Snow And Ice Clearing Woes….The Winter Of Living Dangerously

By John Dance

With the warmth of today, it may seem like winter was a while ago, but this feeling can’t erase the sense of many in Old Ottawa East that the past winter was the worst in a long time and that the mere act of walking was treacherous for months.

Readers of The Mainstreeter have suggested many ways for the city to improve snow operations (see the story below), and one OOE resident, Dianne Breton, led a city-wide analysis – dubbed the “snow mole project” – to determine how residents were coping with winter walking.

The short answer is: “not well”. It turns out that the city’s snow clearing standards haven’t been changed since 2003, when “it was all about cars,”
according to Luc Gagné, the City of Ottawa’s Director of Roads and Parking.

Organized by the four councillors with wards in the city core, including Capital Ward’s Shawn Menard, an evening forum was held in March for residents to learn why snow clearing was so difficult this year, and to allow them to suggest improvements.

Old Ottawa East resident, Dianne Breton, a ‘snow mole’ volunteer, photographs ice covering the sidewalk leading into Main Street. Photo by Sara Miller Llana/The Christian Science Monitor.

Old Ottawa East resident, Dianne Breton, a ‘snow mole’ volunteer, photographs ice covering the sidewalk leading into Main Street. Photo by Sara Miller Llana/The Christian Science Monitor.

Residents learned that snow clearing budgets have actually declined in recent years, despite climate change making it more difficult to keep roads and sidewalks clear. Furthermore, the city’s current standards for snow-clearing assign a low priority to sidewalks.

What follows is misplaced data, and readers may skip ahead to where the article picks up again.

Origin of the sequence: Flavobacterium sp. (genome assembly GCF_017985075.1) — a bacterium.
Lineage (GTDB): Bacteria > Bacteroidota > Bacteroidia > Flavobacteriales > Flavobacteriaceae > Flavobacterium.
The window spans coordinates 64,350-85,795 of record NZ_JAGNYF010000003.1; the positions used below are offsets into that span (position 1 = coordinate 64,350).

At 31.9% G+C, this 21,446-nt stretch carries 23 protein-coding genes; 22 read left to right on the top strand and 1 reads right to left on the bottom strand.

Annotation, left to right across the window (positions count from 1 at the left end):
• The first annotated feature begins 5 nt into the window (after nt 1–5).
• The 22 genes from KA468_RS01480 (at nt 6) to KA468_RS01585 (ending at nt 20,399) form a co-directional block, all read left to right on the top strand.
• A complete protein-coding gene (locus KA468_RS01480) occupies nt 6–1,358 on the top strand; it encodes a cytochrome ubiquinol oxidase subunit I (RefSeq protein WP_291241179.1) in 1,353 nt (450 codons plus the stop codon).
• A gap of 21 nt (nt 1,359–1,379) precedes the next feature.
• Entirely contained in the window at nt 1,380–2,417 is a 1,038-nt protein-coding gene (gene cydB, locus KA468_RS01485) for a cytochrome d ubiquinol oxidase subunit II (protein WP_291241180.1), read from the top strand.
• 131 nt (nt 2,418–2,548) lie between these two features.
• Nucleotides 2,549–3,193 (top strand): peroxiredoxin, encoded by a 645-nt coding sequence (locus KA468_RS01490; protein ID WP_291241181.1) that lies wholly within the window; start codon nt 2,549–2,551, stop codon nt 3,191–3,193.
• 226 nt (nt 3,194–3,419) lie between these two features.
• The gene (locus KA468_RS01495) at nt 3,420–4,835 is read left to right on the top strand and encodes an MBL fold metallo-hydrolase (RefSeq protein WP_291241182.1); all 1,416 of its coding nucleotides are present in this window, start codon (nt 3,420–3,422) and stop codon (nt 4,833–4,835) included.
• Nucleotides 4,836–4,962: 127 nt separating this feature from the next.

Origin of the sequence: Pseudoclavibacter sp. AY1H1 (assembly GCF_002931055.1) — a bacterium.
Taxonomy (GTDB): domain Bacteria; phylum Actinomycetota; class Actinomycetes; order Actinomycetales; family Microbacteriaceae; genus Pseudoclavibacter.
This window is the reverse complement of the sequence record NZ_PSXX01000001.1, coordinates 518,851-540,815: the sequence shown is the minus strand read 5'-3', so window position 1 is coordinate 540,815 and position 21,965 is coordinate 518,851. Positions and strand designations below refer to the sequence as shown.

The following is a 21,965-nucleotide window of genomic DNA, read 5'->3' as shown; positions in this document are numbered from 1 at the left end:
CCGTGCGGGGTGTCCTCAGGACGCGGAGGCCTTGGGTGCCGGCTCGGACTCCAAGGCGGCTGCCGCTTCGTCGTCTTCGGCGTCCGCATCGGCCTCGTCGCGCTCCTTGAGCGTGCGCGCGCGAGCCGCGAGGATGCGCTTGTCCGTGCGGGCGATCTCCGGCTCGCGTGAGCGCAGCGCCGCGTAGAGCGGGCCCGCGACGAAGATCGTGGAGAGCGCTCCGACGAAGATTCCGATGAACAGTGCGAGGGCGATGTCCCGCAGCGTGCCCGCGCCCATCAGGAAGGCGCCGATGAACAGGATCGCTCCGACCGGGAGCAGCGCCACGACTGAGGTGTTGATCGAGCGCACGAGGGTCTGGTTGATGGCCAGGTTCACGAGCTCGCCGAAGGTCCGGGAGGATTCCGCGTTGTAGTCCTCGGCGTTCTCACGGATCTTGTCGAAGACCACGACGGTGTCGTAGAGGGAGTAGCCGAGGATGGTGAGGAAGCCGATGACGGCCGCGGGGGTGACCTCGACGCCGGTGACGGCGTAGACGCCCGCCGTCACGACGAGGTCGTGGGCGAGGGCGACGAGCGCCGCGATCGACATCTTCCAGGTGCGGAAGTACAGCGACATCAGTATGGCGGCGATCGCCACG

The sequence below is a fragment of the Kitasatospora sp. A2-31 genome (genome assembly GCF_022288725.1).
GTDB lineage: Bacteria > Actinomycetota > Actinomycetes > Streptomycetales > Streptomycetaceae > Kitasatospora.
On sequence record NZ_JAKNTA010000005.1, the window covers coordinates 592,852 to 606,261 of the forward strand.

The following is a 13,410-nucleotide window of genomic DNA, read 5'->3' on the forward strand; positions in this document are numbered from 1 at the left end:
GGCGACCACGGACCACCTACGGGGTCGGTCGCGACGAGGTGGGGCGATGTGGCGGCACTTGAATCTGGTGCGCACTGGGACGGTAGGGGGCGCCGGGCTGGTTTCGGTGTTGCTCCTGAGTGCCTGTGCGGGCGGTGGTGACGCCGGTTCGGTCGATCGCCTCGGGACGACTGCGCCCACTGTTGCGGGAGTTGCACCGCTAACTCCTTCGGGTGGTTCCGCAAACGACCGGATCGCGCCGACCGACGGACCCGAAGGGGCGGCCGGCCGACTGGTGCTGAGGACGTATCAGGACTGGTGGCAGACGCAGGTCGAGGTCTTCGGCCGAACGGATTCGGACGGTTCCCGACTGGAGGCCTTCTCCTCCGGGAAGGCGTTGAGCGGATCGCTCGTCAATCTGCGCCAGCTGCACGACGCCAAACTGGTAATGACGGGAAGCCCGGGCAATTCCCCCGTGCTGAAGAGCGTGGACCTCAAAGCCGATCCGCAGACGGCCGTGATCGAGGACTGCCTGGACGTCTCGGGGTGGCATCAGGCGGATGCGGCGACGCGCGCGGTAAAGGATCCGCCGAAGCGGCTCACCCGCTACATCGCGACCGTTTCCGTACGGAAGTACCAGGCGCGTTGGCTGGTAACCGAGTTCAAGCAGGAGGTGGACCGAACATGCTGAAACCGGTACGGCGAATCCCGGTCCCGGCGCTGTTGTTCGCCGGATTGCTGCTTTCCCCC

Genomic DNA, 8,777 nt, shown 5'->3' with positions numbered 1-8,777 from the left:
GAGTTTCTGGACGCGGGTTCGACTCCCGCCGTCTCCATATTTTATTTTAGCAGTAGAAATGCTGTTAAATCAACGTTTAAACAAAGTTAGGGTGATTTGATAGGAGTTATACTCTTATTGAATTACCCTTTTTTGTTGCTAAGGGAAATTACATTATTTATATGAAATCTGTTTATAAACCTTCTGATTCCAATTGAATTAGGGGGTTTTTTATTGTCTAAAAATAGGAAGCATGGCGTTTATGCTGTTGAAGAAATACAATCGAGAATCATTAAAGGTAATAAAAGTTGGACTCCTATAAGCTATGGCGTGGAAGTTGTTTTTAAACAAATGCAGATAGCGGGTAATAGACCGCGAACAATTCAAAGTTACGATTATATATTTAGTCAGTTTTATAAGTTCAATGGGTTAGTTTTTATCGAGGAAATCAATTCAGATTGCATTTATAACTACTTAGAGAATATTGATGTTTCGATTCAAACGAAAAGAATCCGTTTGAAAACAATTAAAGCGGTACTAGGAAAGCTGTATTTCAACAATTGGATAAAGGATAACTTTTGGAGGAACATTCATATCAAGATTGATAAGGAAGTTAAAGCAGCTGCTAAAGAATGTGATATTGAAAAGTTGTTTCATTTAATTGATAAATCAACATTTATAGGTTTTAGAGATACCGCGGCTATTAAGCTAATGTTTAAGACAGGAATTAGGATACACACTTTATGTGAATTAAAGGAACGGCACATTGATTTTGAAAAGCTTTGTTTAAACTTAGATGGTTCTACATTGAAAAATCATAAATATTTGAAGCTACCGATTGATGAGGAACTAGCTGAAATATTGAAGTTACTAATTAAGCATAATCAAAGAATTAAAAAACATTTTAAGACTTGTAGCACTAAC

Ottawa had its snowiest January on record this year and, as city staff explained, “Operations were further challenged by the rapid nature of the 48 freeze-thaw cycles that the city has experienced [this winter].”

A review of current standards for snow clearing will not be conducted until next year because no money was approved in the 2019 budget to do so, but a number of suggestions made at the forum are under consideration.

For instance, residents suggested that there should be better coordination of the operations of sidewalk and road snowplows so that the road crews don’t fill in the corners cleared by the sidewalk plows. Similarly, pedestrian volumes should be factored into the determination of which sidewalks get plowed first.

Other suggestions included: keeping street catch-basins free of snow and ice; ensuring sloping sidewalks get extra treatment, just as sloping roads now do; encouraging business owners to help keep sidewalks clear; and increasing parking bans and allowing parking on only one side of the street to facilitate snow clearing and two-way traffic.

Breton, who is chair of the age-friendly pedestrian safety and walkability committee of the city’s Council on Aging of Ottawa, launched the “snow mole” project that conducted 250 audits of snow clearing this winter.

Analysis of these audits produced 12 draft recommendations including developing a ‘pedestrian first’ approach for snow clearance; removing snowbanks on residential streets before they become hazardous to pedestrians and before thawing and freezing into ice buildup that is difficult to remove and dangerous to walk on; and developing realistic solutions to ice build-up problems, including blocked street drains due to plowing and freeze-thaw cycles. But simply put, Breton says, “Pedestrians need bare pavement.”

The “snow mole” project attracted the attention of the esteemed Christian Science Monitor, which in February published a lengthy story on Breton and her colleagues’ efforts. See:https://www.csmonitor.com/World/Americas/2019/0226/Snow-moles-on-patrol-Volunteers-prowl-city-s-winter-walkways.

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Filed in: Features, FP, Front Page

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